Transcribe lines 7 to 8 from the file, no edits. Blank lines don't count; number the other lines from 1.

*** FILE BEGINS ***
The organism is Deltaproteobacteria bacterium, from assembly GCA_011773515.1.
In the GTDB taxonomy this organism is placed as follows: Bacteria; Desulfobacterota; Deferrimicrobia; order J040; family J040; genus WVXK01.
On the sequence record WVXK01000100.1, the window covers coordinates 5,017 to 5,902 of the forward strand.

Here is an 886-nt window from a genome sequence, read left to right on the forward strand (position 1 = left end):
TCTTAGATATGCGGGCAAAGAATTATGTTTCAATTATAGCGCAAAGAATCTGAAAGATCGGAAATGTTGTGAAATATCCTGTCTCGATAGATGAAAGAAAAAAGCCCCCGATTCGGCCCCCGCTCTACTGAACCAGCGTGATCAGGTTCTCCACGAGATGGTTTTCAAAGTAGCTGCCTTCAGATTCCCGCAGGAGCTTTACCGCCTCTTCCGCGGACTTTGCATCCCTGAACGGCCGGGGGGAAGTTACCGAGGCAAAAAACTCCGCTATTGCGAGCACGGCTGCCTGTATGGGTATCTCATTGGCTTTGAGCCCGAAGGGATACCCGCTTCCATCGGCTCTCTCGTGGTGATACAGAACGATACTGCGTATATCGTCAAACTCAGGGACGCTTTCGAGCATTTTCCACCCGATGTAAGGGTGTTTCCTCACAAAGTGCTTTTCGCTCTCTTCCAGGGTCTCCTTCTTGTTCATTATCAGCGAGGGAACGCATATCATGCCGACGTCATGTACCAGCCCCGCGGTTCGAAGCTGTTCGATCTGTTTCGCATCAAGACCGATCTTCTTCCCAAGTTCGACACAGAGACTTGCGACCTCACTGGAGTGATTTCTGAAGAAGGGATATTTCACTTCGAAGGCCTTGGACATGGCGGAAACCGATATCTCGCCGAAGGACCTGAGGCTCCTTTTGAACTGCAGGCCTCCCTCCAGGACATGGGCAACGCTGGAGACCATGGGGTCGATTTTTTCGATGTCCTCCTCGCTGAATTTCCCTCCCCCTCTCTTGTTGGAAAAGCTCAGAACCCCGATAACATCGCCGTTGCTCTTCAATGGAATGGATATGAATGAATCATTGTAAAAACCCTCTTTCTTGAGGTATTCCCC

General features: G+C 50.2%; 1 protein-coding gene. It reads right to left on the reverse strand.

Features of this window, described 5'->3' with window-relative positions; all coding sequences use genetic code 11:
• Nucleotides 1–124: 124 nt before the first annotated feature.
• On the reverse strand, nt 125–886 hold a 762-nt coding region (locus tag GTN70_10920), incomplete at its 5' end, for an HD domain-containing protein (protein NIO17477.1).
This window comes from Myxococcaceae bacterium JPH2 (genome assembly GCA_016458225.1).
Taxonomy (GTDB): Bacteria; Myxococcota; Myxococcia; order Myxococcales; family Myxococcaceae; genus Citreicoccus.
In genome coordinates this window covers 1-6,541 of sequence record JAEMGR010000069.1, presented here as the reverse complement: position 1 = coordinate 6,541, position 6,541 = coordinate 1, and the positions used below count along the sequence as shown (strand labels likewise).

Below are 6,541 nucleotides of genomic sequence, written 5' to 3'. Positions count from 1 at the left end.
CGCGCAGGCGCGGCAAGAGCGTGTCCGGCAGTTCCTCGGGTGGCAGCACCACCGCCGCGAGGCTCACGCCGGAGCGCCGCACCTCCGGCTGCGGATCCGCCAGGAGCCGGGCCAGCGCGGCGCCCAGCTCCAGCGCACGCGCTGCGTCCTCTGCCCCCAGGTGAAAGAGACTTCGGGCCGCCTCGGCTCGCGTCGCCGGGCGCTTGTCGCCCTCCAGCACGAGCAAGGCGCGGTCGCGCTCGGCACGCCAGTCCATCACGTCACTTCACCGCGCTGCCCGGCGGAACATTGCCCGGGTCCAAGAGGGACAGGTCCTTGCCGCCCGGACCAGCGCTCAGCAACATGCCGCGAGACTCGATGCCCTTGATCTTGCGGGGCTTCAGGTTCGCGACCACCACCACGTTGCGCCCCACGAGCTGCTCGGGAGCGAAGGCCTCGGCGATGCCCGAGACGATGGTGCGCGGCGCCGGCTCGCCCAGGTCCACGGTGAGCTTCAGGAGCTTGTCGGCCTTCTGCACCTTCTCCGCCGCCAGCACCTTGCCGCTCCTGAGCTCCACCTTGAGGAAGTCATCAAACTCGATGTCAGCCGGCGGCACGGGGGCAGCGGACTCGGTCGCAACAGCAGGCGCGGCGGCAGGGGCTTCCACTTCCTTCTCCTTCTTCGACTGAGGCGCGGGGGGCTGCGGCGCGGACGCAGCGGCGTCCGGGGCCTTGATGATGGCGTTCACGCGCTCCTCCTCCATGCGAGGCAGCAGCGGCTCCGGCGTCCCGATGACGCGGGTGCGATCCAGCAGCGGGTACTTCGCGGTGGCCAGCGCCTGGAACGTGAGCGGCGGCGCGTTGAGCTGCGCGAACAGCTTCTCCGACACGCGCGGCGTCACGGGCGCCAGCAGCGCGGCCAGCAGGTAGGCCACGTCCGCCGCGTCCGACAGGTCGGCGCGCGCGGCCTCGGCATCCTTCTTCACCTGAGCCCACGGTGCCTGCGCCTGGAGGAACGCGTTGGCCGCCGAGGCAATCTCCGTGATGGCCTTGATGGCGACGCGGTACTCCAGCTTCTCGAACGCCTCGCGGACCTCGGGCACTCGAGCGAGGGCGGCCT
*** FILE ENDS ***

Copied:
Features of this window, described 5'->3' with window-relative positions; all coding sequences use genetic code 11:
• Nucleotides 1–124: 124 nt before the first annotated feature.